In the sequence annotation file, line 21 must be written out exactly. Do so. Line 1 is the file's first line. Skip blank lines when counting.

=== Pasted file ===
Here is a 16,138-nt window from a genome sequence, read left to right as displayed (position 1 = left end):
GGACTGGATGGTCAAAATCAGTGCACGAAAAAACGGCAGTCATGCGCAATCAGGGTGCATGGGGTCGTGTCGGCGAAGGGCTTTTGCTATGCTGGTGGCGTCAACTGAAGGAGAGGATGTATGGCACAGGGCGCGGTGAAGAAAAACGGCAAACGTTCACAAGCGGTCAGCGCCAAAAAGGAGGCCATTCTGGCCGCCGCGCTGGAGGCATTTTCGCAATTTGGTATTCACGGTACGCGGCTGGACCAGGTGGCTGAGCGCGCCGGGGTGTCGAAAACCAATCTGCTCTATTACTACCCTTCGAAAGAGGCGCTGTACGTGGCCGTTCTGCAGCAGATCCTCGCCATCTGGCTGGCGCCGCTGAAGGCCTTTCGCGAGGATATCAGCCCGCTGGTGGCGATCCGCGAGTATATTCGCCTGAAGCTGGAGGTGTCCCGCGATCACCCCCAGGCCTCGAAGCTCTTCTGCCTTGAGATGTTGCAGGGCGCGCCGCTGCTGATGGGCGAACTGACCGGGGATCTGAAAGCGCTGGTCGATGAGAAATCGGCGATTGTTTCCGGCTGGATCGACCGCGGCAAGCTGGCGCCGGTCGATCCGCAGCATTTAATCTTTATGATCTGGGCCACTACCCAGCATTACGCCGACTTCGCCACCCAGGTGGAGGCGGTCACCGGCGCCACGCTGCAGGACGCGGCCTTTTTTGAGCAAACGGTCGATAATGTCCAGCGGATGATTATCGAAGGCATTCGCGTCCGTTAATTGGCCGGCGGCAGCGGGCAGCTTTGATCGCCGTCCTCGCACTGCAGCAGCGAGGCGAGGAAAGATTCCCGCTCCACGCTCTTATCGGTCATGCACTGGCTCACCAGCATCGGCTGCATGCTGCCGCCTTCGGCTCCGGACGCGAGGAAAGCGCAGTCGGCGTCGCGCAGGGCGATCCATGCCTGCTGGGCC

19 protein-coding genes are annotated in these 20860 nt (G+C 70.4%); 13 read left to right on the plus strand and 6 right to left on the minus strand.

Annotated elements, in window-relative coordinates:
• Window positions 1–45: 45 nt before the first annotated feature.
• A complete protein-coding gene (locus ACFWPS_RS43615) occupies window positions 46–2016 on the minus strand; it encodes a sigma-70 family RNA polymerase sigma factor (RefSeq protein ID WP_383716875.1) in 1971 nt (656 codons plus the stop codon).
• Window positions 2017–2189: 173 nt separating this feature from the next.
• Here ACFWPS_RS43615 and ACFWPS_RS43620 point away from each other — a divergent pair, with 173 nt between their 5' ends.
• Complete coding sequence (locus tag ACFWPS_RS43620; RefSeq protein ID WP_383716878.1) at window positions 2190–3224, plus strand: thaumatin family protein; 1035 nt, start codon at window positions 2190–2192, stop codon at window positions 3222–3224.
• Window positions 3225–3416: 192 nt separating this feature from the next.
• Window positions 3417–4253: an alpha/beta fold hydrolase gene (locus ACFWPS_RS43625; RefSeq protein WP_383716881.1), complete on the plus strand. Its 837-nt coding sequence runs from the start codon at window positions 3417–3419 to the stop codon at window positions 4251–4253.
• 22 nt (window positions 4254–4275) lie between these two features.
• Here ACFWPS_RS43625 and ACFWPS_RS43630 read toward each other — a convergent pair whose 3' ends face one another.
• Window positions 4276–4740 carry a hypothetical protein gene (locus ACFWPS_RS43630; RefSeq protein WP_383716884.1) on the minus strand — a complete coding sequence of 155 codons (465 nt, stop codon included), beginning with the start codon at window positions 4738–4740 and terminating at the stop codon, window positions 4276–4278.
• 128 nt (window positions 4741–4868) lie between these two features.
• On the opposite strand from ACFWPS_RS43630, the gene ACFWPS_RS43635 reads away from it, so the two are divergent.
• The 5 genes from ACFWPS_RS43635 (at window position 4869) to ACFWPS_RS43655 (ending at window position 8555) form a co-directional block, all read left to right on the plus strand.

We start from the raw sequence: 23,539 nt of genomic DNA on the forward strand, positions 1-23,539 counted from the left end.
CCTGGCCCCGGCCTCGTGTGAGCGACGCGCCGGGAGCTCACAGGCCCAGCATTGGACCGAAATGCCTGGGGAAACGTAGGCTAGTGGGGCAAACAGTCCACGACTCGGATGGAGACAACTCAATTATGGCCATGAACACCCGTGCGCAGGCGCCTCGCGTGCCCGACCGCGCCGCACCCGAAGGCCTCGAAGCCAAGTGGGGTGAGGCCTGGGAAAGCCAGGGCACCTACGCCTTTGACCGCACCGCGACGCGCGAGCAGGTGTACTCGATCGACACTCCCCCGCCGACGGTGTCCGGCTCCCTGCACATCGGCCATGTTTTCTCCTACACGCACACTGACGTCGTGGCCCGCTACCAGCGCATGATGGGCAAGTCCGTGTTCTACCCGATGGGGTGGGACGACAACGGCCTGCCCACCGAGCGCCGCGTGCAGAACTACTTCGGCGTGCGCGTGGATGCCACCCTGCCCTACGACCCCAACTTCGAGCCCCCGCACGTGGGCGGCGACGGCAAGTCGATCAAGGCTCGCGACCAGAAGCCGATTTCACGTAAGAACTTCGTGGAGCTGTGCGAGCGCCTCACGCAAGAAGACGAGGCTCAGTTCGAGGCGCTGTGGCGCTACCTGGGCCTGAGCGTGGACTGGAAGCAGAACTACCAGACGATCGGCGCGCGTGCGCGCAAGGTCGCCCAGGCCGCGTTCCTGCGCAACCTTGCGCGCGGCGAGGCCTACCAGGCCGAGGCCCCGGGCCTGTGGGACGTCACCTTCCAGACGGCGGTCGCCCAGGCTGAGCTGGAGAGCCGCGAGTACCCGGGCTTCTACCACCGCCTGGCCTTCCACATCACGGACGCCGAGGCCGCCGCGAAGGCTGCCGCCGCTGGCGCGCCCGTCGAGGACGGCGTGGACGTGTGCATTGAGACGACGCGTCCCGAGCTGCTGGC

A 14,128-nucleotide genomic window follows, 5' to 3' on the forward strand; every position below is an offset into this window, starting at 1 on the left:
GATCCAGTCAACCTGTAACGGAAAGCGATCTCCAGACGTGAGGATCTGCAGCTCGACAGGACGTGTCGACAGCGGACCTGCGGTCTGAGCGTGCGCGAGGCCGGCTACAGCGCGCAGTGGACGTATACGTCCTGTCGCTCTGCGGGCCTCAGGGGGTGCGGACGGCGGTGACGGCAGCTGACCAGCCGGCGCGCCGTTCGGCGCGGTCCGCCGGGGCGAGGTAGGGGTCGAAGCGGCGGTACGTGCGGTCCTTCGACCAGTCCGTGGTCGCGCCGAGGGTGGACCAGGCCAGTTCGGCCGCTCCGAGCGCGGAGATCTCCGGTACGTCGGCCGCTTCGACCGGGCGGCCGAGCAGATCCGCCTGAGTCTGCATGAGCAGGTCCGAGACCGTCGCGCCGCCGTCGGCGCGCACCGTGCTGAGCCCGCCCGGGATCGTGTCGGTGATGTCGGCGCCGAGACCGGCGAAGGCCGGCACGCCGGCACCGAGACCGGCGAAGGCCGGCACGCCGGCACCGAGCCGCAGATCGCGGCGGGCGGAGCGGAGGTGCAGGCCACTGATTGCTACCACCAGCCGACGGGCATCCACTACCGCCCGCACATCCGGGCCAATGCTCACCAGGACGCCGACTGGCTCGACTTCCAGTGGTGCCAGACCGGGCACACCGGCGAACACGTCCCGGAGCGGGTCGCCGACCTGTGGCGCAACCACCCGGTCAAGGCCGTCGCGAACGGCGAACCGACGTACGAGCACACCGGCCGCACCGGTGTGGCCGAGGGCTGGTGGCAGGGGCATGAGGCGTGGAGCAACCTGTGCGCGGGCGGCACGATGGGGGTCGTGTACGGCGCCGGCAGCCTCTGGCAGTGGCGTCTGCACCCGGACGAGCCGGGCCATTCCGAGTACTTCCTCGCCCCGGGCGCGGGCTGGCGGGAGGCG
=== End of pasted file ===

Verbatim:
GATCCAGTCAACCTGTAACGGAAAGCGATCTCCAGACGTGAGGATCTGCAGCTCGACAGGACGTGTCGACAGCGGACCTGCGGTCTGAGCGTGCGCGAGGCCGGCTACAGCGCGCAGTGGACGTATACGTCCTGTCGCTCTGCGGGCCTCAGGGGGTGCGGACGGCGGTGACGGCAGCTGACCAGCCGGCGCGCCGTTCGGCGCGGTCCGCCGGGGCGAGGTAGGGGTCGAAGCGGCGGTACGTGCGGTCCTTCGACCAGTCCGTGGTCGCGCCGAGGGTGGACCAGGCCAGTTCGGCCGCTCCGAGCGCGGAGATCTCCGGTACGTCGGCCGCTTCGACCGGGCGGCCGAGCAGATCCGCCTGAGTCTGCATGAGCAGGTCCGAGACCGTCGCGCCGCCGTCGGCGCGCACCGTGCTGAGCCCGCCCGGGATCGTGTCGGTGATGTCGGCGCCGAGACCGGCGAAGGCCGGCACGCCGGCACCGAGACCGGCGAAGGCCGGCACGCCGGCACCGAGCCGCAGATCGCGGCGGGCGGAGCGGAGGTGCAGGCCACTGATTGCTACCACCAGCCGACGGGCATCCACTACCGCCCGCACATCCGGGCCAATGCTCACCAGGACGCCGACTGGCTCGACTTCCAGTGGTGCCAGACCGGGCACACCGGCGAACACGTCCCGGAGCGGGTCGCCGACCTGTGGCGCAACCACCCGGTCAAGGCCGTCGCGAACGGCGAACCGACGTACGAGCACACCGGCCGCACCGGTGTGGCCGAGGGCTGGTGGCAGGGGCATGAGGCGTGGAGCAACCTGTGCGCGGGCGGCACGATGGGGGTCGTGTACGGCGCCGGCAGCCTCTGGCAGTGGCGTCTGCACCCGGACGAGCCGGGCCATTCCGAGTACTTCCTCGCCCCGGGCGCGGGCTGGCGGGAGGCG